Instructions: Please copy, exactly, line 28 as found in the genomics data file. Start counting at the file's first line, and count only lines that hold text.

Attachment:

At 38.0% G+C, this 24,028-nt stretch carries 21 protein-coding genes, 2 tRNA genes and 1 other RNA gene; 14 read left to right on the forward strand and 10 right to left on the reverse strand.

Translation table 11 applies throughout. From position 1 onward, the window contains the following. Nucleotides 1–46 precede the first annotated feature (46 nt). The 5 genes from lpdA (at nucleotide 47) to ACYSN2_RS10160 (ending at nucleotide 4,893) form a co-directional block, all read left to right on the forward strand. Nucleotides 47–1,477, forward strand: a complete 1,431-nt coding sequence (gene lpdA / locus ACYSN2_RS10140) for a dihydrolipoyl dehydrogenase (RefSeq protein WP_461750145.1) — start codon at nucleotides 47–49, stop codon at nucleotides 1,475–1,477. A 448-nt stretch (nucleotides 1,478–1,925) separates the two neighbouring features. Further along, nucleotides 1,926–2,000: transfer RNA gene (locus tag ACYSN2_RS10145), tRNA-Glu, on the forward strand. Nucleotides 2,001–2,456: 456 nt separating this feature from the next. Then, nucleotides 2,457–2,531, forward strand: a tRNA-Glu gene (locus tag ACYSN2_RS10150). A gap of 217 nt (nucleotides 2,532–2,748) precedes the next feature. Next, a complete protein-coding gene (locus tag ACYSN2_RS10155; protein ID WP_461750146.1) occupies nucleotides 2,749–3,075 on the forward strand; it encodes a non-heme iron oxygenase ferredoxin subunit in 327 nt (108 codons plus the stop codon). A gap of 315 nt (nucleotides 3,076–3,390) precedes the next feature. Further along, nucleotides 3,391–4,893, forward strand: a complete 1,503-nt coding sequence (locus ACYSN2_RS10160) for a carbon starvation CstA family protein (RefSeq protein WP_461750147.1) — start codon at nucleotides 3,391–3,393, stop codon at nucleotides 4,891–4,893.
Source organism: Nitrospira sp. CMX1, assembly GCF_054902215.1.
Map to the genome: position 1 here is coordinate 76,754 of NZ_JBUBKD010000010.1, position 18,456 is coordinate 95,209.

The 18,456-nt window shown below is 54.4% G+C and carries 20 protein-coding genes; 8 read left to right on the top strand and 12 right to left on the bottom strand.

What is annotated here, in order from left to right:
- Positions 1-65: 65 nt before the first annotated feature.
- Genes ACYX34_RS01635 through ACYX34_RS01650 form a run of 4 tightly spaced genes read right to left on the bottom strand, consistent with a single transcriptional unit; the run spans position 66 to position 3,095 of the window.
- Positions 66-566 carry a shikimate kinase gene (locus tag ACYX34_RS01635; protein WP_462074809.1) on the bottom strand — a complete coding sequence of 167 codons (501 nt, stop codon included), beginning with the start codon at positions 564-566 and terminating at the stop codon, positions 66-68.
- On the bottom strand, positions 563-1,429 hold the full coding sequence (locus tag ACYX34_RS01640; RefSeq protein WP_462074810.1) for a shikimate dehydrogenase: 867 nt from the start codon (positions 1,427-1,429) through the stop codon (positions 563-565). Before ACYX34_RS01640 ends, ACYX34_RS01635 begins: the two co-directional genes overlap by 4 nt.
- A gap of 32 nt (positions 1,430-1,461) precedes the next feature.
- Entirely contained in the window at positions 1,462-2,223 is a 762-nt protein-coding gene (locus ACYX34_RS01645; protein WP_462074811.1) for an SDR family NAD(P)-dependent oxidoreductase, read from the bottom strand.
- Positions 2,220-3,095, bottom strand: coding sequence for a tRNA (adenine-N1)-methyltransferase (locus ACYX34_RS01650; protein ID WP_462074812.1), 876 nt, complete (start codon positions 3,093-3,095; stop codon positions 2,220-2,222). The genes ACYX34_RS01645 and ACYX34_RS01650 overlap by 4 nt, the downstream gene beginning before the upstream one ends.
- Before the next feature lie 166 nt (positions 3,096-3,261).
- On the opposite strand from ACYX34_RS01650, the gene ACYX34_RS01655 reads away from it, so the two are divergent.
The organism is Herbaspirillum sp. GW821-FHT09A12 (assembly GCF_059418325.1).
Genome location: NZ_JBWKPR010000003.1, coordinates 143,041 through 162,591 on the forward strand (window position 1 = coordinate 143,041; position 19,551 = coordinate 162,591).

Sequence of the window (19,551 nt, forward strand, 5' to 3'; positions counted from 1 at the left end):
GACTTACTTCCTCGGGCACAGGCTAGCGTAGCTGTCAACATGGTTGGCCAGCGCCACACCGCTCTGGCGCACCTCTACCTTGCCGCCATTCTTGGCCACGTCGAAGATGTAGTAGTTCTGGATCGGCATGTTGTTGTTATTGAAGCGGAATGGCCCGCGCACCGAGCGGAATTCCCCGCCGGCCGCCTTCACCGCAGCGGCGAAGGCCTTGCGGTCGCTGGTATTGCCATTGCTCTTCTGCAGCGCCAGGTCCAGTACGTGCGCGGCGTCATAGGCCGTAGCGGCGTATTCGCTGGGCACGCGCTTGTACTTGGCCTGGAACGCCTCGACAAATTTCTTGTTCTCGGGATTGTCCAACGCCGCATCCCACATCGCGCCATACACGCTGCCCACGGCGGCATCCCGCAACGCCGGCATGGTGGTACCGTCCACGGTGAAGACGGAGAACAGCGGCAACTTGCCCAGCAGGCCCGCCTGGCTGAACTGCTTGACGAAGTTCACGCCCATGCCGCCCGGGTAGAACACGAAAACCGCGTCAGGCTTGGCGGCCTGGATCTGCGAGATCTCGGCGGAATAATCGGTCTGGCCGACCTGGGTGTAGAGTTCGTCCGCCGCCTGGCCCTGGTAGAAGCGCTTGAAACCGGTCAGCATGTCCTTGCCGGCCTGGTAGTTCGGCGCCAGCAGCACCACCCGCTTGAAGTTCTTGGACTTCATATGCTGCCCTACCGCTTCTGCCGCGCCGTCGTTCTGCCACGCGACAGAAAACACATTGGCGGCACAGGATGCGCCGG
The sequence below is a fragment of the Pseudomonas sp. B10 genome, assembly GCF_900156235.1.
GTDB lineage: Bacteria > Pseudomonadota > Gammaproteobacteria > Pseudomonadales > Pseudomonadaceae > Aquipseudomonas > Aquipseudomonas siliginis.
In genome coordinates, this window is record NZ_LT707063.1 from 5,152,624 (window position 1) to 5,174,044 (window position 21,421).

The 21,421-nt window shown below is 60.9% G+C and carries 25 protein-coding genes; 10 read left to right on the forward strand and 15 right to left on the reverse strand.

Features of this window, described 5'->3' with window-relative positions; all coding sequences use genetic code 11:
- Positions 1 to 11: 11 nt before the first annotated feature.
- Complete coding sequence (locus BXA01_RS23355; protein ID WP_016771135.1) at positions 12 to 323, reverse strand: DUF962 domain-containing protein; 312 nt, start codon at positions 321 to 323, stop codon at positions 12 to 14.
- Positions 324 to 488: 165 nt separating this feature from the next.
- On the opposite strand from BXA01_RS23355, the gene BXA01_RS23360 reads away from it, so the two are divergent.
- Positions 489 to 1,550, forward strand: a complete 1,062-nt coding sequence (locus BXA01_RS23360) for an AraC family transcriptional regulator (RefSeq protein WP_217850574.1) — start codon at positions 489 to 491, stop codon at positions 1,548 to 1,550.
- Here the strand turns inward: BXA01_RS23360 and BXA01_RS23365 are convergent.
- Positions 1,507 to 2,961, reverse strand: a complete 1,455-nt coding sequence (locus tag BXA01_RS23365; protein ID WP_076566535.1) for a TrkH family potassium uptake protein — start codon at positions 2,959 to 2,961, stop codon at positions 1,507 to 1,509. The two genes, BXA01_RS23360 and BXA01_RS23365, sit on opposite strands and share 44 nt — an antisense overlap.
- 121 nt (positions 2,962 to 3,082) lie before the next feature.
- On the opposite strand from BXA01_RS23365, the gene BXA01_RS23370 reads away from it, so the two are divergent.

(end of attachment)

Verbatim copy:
- On the opposite strand from BXA01_RS23355, the gene BXA01_RS23360 reads away from it, so the two are divergent.